Historic Riverfront (Paducah)

Historical Marker #1065 in Paducah remembers the importance of the waterfront to this river city where the Tennessee River flows into the Ohio River.

River towns are often established due to natural geographical distinctions. For example, cities and towns like Louisville dot rivers where a fall line occurs. The falls create a barrier to stream navigation and thus a center of population and commerce develops at those locations. Similarly, when two streams combine (like at Paducah), the land at the confluence becomes significant due to the potential trade with two arteries instead of just one.

Cities like Paducah developed strong ties to the river trade because the waterways were the location’s life blood. Without these rivers, the towns would not exist as they did. Before railroads and reliable roads, rivers were the quickest and most efficient way to navigate long stretches of territory. However, river navigation was practically limited to downstream travel until the invention and implementation of the steamboat, which allowed vessels to travel against the current.

Paducah's early growth resulted largely from steamboat navigation on the Tennessee and Ohio Rivers. The steamboats provided a two-way level of trade. Before steamboats, flatboats and keelboats transported goods and passengers to downriver locations like Natchez and Vicksburg, Mississippi, and New Orleans, Louisiana. But, with steamboats, cities like Paducah benefited from not only sending goods to distant downstream places, but also from receiving and then merchandizing those commodities from long distance downstream locales.

Unfortunately, the rivers at Paducah brought disasters along with the benefits. Frequent late winter and spring flooding was a constant threat to Paducah, especially before a series of dams were built to regulate seasonal rises in water on the Tennessee, Cumberland, and Ohio Rivers. Serious floods in 1884, 1913, and 1937, all resulted in enormous amounts of property damage and loss of life. A flood wall was constructed in Paducah in 1946 that further helped reduce the damage from quick rises in water.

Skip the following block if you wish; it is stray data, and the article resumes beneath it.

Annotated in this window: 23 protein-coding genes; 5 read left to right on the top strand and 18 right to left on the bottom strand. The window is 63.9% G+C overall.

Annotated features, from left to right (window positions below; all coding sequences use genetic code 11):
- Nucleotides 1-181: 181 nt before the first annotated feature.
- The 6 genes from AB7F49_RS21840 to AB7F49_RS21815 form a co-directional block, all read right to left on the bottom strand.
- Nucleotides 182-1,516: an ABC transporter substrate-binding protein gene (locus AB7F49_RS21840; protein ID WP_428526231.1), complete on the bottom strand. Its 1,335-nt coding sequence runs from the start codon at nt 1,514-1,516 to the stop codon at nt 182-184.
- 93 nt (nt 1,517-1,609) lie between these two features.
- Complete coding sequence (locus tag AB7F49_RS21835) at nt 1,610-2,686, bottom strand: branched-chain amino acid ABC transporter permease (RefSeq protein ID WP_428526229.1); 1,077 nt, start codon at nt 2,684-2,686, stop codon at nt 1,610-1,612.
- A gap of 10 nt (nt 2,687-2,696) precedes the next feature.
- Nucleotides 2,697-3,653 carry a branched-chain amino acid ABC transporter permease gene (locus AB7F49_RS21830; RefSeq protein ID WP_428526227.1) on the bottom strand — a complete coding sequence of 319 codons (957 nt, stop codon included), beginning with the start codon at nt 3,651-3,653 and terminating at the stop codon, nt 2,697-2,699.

Although the steamboats are no longer a vital part of Paducah's riverfront, its association with the Ohio and Tennessee River trade continue in the form of tugboats and long barges, often carrying coal from the state's western coalfields to power plants along the Ohio and Mississippi Rivers.

Images

Dry-Dock

Dry-Dock

This historic photograph shows a steamboat in dry-dock for repairs at Paducah. Courtesy of the University of Louisville. View File Details Page

Pontoon Bridge

Pontoon Bridge

As this image shows, during the Civil War a great pontoon bridge was constructed across the Ohio River from the Illinois shore to Paducah to transport troops and supplies into Kentucky. Courtesy of the Kentucky Historical Society. View File Details Page

River Ferry

River Ferry

This postcard shows a steam-powered ferry boat that carried passengers across the Ohio River between Paducah and the Illinois shore. Courtesy of the Kentucky Historical Society. View File Details Page

Steam-powered Gunboat

Steam-powered Gunboat

This image shows a steam-powered gunboat the Paducah riverfront during the Civil War. Often these were merely converted steamboats. Courtesy of the Kentucky Historical Society. View File Details Page

Paducah Riverfront

Paducah Riverfront

The view of this postcard shows the Paducah riverfront from Owens Island. The island is located where the Tennessee River joins the Ohio River. Courtesy of the Kentucky Historical Society. View File Details Page

Paducah Wharf

Paducah Wharf

This historic photograph shows a number of steamboats at the Paducah wharf. Courtesy of the Library of Congress. View File Details Page

Paducah Wharf

Paducah Wharf

This postcard from 1917 shows the river traffic at the Paducah wharf. Courtesy of the Kentucky Historical Society. View File Details Page

Cite this Page:

Tim Talbott, “Historic Riverfront (Paducah),” ExploreKYHistory, accessed June 24, 2017, http://explorekyhistory.ky.gov/items/show/382.
Tour navigation:  Previous | Tour Info | Next

Share this Story